The increased understanding of these conditions over the following years culminated in research groups from Lund, Sweden and Manchester, UK defining criteria for diagnosis firstly in 1994 and then in an updated version in 1998. These criteria defined the three main conditions of SD, PNFA and the behavioural disorder of FTD. These criteria, commonly called after the first author David Neary, stood until recently, when an international consortium of research groups came together to define new criteria for behavioural variant FTD and the PPA subtypes.

Clinical Syndromes

Behavioural variant FTD, or bvFTD, is the commonest of the FTD syndromes. It usually presents with a change in personality or behaviour and difficulties with the part of thinking that helps with planning and problem solving, called executive function. 

Symptoms include socially inappropriate behaviour such as being more disinhibited or losing manners, withdrawing from social life and becoming more apathetic, and becoming less sympathetic or empathic to other people. People may also become very obsessive or develop rituals, and sometimes their appetite changes, becoming interested only in certain types of food, particularly sweet things. Very occasionally people may develop odd delusional thoughts and have visual hallucinations.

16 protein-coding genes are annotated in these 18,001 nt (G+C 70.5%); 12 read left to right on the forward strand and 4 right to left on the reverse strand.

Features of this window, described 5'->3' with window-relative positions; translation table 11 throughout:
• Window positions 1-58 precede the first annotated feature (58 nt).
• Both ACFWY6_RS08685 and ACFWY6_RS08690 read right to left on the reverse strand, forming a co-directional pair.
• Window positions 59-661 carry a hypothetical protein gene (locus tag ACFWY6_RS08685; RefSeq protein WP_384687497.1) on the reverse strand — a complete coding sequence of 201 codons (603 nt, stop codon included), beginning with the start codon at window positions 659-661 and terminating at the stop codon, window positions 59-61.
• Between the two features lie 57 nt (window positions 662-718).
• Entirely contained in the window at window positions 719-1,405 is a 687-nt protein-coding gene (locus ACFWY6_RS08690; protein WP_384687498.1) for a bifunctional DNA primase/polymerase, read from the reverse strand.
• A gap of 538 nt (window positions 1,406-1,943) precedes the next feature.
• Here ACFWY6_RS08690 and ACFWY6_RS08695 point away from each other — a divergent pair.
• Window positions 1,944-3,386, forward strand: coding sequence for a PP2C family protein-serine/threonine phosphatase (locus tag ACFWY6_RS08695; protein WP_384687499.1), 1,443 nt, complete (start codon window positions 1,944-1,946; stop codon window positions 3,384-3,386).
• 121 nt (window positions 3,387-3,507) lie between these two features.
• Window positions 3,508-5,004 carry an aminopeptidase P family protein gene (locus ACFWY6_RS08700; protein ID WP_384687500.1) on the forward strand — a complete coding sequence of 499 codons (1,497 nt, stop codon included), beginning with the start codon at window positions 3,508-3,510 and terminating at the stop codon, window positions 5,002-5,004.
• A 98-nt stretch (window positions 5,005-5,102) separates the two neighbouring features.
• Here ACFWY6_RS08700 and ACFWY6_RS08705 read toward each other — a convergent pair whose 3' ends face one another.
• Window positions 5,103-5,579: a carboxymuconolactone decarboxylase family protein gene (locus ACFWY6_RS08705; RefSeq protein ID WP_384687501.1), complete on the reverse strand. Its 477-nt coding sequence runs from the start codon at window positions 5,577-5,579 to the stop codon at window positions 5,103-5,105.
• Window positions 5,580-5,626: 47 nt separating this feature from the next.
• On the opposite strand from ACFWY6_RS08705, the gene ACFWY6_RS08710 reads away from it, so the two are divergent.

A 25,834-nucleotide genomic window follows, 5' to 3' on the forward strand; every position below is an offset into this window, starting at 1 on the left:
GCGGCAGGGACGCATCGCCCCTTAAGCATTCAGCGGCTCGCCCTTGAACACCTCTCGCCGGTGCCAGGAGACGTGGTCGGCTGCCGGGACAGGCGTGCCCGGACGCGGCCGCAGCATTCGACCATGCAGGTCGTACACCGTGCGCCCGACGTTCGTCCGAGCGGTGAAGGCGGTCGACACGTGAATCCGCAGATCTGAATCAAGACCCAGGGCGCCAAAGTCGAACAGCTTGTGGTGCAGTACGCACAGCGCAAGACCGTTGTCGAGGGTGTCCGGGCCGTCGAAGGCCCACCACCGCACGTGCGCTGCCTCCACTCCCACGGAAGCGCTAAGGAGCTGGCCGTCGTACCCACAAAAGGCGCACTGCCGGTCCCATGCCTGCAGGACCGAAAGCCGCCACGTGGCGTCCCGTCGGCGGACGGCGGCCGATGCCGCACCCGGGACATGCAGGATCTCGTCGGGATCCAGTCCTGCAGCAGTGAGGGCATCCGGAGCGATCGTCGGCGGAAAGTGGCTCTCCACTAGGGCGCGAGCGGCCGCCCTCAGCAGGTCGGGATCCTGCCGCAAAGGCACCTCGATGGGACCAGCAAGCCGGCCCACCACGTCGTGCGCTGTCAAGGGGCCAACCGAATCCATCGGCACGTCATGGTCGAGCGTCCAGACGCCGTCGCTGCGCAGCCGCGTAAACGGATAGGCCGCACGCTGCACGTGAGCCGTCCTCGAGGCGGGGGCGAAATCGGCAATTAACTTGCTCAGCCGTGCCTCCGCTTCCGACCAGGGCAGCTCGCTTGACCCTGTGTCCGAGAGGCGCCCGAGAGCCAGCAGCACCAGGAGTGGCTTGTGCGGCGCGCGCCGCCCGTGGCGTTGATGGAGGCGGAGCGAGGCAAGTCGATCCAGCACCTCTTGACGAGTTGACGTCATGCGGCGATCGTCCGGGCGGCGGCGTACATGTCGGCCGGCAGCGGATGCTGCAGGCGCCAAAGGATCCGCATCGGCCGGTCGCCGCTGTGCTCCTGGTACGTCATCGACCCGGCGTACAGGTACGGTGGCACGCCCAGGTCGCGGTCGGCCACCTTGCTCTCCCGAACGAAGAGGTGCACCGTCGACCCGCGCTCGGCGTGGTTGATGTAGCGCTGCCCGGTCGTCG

Unlike Alzheimer’s disease, memory is usually not affected in the early stages but there may be problems with executive function and understanding of others emotions.

Semantic dementia is a disorder of semantic knowledge, in other words our understanding of concepts and facts. The first symptoms are usually language problems such as difficulty finding the right word, or losing the meaning of words – people may ask what a previously known word means, for example “What is a tornado?” In the new PPA criteria, SD is called the semantic variant of PPA.

Other symptoms include the inability to recognise objects, called an associative agnosia, or faces, called a prosopagnosia. As the disease progresses behavioural symptoms similar to bvFTD can develop.

Progressive nonfluent aphasia is a disorder that causes people to have difficulty producing speech. In some people this is because of a problem with grammar, causing them to use the incorrect tense or missing out words like ‘the’ or ‘and’, called agrammatism. In other people it is because of a difficulty in planning how the speech muscles will produce words, called apraxia of speech, causing people to have difficulty articulating words or stutter. Unlike SD, understanding of words is not affected in the early stages. In the new PPA criteria, PNFA is called the nonfluent variant of PPA. Some research groups think that PNFA can be subdivided further into 2 or 3 subtypes.